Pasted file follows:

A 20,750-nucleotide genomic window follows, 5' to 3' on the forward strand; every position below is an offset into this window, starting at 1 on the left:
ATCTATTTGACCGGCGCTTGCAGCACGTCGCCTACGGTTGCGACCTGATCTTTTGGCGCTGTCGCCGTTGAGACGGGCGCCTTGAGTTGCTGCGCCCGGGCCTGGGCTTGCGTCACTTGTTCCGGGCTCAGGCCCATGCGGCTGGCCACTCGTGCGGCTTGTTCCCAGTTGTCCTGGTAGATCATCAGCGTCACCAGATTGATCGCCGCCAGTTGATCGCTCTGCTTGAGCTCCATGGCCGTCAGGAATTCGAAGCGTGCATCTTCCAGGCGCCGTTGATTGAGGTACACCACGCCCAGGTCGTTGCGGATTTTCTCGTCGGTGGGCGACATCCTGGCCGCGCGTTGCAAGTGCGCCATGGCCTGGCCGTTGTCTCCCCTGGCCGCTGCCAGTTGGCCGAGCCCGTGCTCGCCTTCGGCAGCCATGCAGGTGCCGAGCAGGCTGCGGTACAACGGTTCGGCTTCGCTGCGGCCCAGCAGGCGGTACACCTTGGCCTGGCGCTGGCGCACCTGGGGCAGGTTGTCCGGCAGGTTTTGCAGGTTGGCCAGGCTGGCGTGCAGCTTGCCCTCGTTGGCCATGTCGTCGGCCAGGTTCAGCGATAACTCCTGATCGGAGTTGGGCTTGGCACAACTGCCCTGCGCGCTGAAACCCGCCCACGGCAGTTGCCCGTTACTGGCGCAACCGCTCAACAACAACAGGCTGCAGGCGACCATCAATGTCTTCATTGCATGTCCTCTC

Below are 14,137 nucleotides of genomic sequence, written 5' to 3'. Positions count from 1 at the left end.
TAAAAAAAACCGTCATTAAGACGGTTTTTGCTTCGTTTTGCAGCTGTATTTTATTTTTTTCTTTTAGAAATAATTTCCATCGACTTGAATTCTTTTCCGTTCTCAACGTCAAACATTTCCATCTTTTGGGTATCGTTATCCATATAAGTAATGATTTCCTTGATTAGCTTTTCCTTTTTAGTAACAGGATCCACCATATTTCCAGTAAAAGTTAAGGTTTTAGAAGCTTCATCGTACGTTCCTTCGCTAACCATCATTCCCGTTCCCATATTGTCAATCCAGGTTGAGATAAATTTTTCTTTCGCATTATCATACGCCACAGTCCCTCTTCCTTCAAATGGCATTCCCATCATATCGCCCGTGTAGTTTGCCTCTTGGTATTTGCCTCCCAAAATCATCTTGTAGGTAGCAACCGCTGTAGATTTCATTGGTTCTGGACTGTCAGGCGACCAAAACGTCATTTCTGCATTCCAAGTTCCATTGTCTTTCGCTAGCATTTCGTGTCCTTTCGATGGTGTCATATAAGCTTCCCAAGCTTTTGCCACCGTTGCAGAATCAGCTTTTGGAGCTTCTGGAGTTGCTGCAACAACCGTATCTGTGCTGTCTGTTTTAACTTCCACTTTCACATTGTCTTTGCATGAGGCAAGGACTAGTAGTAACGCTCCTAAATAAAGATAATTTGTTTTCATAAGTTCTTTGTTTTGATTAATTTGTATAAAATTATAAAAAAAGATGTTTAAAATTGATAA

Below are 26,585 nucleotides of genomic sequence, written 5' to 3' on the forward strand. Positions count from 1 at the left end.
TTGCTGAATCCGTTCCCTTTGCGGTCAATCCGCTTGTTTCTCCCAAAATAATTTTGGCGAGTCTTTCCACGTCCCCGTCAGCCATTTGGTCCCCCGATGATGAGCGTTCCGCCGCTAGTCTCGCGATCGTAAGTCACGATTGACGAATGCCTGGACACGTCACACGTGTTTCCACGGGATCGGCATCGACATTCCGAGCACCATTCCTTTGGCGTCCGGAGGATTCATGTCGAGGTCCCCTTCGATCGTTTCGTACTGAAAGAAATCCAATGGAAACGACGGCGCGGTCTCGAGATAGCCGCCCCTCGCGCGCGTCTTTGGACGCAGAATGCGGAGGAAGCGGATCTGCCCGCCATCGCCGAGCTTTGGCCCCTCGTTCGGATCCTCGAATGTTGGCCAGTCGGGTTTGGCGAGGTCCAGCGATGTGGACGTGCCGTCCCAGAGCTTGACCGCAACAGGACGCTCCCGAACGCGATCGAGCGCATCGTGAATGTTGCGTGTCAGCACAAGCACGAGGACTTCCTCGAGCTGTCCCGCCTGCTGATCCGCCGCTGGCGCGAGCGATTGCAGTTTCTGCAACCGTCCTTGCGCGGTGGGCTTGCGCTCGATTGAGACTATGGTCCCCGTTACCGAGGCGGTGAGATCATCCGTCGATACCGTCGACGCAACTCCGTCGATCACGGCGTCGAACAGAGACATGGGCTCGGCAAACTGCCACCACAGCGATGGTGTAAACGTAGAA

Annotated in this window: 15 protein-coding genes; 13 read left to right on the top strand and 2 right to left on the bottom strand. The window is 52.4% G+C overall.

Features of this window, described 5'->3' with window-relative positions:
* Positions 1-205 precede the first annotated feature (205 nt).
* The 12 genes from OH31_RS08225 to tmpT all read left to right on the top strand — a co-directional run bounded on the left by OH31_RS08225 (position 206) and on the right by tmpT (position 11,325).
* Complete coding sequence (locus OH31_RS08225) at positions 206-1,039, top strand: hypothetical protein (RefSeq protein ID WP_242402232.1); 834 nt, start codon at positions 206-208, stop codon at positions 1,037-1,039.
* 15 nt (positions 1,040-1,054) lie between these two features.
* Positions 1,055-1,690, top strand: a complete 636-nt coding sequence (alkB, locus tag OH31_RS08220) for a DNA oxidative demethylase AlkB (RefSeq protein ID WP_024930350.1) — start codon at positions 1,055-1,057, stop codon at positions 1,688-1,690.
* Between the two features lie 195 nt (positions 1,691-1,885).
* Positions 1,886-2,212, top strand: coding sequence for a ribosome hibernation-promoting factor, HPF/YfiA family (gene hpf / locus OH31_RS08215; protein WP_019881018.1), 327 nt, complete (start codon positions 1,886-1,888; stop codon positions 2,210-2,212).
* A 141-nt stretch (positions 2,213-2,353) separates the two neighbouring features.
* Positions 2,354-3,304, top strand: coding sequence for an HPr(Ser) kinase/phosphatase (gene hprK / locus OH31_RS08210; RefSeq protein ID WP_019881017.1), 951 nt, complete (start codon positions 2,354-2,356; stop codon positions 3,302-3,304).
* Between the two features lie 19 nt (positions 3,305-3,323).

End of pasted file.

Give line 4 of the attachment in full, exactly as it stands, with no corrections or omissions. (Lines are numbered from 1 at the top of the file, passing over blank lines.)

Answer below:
TAAAAAAAACCGTCATTAAGACGGTTTTTGCTTCGTTTTGCAGCTGTATTTTATTTTTTTCTTTTAGAAATAATTTCCATCGACTTGAATTCTTTTCCGTTCTCAACGTCAAACATTTCCATCTTTTGGGTATCGTTATCCATATAAGTAATGATTTCCTTGATTAGCTTTTCCTTTTTAGTAACAGGATCCACCATATTTCCAGTAAAAGTTAAGGTTTTAGAAGCTTCATCGTACGTTCCTTCGCTAACCATCATTCCCGTTCCCATATTGTCAATCCAGGTTGAGATAAATTTTTCTTTCGCATTATCATACGCCACAGTCCCTCTTCCTTCAAATGGCATTCCCATCATATCGCCCGTGTAGTTTGCCTCTTGGTATTTGCCTCCCAAAATCATCTTGTAGGTAGCAACCGCTGTAGATTTCATTGGTTCTGGACTGTCAGGCGACCAAAACGTCATTTCTGCATTCCAAGTTCCATTGTCTTTCGCTAGCATTTCGTGTCCTTTCGATGGTGTCATATAAGCTTCCCAAGCTTTTGCCACCGTTGCAGAATCAGCTTTTGGAGCTTCTGGAGTTGCTGCAACAACCGTATCTGTGCTGTCTGTTTTAACTTCCACTTTCACATTGTCTTTGCATGAGGCAAGGACTAGTAGTAACGCTCCTAAATAAAGATAATTTGTTTTCATAAGTTCTTTGTTTTGATTAATTTGTATAAAATTATAAAAAAAGATGTTTAAAATTGATAA